# Fluid Question

1. Apr 10, 2006

### sid_galt

I got this question on my physics test

"What will happen if you blow over a piece of paper?"

I answered that with enough blowing, the wind created would make the paper fly off. Apparently according to my teacher, the correct answer was that from Bernouilli's theorem, the air velocity above the paper will increase, the pressure will decrease and the paper will rise up.

But how is that possible? Bernoulli's theorem applies only to a moving fluid whose speed is increased by decreasing the cross sectional area. In blowing, we are creating a high pressure inside the mouth and then releasing the air. The static pressure of the air remains the same all the time. Besides, a paper is held down due to gravity and air pressure. To lift a paper by creating low pressure on top of it would require quite a lot of low pressure plus quite a bit of normal pressure air below the paper.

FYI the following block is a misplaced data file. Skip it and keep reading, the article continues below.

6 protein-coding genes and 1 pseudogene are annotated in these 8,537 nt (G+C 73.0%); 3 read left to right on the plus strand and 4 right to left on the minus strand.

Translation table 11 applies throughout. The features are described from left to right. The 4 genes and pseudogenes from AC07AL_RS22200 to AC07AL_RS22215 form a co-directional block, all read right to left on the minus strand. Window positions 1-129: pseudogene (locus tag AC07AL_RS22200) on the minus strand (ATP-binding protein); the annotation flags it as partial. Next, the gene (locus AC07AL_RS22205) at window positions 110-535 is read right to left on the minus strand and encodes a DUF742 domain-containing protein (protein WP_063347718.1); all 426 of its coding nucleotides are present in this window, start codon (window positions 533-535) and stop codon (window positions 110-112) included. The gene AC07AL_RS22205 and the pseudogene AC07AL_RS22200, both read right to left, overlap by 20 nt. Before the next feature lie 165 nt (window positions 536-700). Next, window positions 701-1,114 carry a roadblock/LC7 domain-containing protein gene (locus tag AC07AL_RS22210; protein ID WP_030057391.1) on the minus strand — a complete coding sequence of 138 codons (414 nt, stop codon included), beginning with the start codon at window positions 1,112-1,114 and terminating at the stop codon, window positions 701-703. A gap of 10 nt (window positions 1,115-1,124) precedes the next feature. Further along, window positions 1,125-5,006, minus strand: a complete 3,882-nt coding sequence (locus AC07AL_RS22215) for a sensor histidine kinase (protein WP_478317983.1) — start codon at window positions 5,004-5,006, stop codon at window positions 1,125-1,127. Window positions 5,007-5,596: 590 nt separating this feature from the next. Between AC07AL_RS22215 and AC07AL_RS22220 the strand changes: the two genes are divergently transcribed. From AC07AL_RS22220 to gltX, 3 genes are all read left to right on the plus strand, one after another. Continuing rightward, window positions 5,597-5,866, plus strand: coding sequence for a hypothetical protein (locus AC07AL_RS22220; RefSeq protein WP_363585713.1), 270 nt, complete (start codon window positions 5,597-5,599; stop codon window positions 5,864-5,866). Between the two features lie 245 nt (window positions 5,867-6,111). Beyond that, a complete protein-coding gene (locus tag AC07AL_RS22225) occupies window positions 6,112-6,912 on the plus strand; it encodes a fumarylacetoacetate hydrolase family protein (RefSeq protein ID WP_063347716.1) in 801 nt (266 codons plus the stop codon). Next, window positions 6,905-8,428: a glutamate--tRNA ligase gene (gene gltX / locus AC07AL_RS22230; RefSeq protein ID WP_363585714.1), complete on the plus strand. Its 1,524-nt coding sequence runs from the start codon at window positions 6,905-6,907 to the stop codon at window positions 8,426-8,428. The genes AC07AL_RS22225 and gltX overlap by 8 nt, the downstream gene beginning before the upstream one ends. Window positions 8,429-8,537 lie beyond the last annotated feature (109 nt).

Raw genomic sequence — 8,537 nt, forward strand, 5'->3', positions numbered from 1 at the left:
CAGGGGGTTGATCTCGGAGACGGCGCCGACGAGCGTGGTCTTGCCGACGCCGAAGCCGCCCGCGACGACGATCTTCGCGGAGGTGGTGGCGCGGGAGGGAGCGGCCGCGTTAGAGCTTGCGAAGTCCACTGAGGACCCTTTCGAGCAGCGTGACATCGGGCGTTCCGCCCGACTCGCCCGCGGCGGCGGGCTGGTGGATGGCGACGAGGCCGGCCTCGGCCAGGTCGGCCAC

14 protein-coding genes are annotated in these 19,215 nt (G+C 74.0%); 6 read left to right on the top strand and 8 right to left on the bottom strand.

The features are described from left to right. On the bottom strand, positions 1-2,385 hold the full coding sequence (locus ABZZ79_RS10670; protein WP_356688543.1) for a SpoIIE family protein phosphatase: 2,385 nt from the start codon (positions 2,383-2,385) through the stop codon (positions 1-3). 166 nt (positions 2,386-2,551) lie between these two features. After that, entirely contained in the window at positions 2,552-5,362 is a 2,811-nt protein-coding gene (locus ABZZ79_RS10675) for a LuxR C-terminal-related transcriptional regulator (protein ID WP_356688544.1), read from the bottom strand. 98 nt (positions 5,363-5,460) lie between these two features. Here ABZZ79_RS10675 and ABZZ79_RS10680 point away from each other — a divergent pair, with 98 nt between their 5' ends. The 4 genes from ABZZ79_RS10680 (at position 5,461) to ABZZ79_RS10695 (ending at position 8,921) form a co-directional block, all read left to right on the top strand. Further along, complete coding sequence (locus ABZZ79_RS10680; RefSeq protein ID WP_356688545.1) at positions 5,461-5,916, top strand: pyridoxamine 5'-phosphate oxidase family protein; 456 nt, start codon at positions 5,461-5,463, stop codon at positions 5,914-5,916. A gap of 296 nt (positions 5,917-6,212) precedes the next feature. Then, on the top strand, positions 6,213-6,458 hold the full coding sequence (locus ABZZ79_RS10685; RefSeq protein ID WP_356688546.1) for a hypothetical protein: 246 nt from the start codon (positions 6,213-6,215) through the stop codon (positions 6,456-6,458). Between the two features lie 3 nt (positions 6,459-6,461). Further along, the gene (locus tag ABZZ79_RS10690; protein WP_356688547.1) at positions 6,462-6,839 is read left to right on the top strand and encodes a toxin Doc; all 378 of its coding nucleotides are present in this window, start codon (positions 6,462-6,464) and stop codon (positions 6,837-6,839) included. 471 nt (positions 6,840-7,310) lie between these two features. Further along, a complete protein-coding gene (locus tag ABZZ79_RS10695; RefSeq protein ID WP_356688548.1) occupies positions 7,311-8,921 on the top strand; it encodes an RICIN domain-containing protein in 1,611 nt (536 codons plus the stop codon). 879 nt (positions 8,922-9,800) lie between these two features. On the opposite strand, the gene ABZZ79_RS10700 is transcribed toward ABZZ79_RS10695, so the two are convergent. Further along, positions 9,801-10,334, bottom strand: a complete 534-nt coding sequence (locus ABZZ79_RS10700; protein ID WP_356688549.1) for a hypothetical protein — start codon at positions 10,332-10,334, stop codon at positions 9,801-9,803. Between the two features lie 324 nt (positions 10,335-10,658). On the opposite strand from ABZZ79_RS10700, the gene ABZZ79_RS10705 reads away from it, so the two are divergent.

2. Apr 10, 2006

### siddharth

Tried blowing over a piece of paper?

3. Apr 10, 2006

### sid_galt

yeah. no effect except that the paper gets pushed across the table. But no vertical motion.

4. Apr 10, 2006

### Galileo

That's a crummy way to demonstrate Bernoulli, since you can blow away the paper. Try it like this:
Hold a piece (~A4) of paper in each hand vertically next to each other, about 5 cm apart. Hold them at the top with the long side down. Now blow a strong, steady column of air (taut your lips) between the sheets. What will happen according to Bernoulli?